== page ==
16 How we take in information  Sensing (S) is not about being sensitive or intuitive, but rather is about being focused on information that is real and tangible, often detail focused and practical  Intuition (N) is not about gut feeling, but rather a preference for the bigger picture, patterns and concepts, often future focused

17 How we make decisions  Thinking (T) is a process that values logic, more objective analysis, and can appear “tough minded”. Fairness is more likely to be about equality.  Feeling (F) is a process that values empathic, more subjective and values- based reasoning, and can appear “tender hearted”. Fairness is about treating people as individuals.

18 How we relate to the outer world  Judging (J) is not about being judgemental, but rather seeking to plan, organise and regulate or control life, feeling energised once decisions are made  Perceiving (P) is not about being perceptive, but is a preference for flexibility, spontaneity and experiencing life in a very adaptable and open-ended way

19 The 4 dimensions  Extraversion (E)  Sensing (S)  Thinking (T)  Judging (J)  Introversion (I)  Intuition (N)  Feeling (F)  Perceiving (P)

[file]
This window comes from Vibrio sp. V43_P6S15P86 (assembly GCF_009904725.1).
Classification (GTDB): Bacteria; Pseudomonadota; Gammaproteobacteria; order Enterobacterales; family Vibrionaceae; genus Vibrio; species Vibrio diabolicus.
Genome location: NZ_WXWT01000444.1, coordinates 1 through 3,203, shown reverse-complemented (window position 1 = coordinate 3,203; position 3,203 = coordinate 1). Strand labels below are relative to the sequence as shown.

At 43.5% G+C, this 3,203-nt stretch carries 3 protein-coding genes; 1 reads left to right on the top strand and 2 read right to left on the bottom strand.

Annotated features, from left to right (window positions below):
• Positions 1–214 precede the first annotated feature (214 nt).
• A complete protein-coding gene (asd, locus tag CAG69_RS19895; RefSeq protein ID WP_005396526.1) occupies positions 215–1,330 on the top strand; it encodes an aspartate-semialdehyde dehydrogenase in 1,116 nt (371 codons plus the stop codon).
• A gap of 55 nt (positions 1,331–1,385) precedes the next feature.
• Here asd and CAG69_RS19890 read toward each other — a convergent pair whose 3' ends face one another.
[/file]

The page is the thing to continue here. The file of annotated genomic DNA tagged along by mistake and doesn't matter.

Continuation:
20 Finding your best fit  Remember that we each use all the preferences at some point each day  However, we have a natural preference (similar to having a dominant hand) for one of each pairing E or I S or N T or F J or P

21 How can I identify my Type?  Read the descriptors and choose which is most naturally or comfortably you  Ask people who know you well  Complete a formal psychometric questionnaire  Compare the findings, read descriptions of your most likely Type and choose your closest match

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23 Understanding others  Extraverts can appear fickle or overbearing, and Introverts can appear closed and reserved  Sensing types appreciate practical facts, whereas Intuitives appreciate the bigger picture

24 Understanding others  Thinkers can appear thick skinned and harsh, and Feelers can appear illogical and over-sensitive  Judgers appreciate knowing in advance and having a plan, whereas Perceivers can feel constrained by excessive policy and procedure

25 Well-being and Blind Spots  Knowing how you are energised can help with your time management, work life balance and stress  Try to use all 4 “function” preferences S – N – T – F when making decisions

26 Points to Ponder  What is my most likely Personality Type?  How would these preferences express themselves in my work and personal lives?  What differences might I see in colleagues, friends or family and how can I help support their own preferences?

27 What next?  Retreat to the safety of your office...  Start to explore your personality Type to learn more about yourself and your colleagues  Sign up to our MBTI Personality Masterclass on October 21 st !

28 What's more to know?  How personality develops over time  How our personalities respond to stress  How we can manage interpersonal relationships more effectively  Using personality in our career development

29 Any Questions?   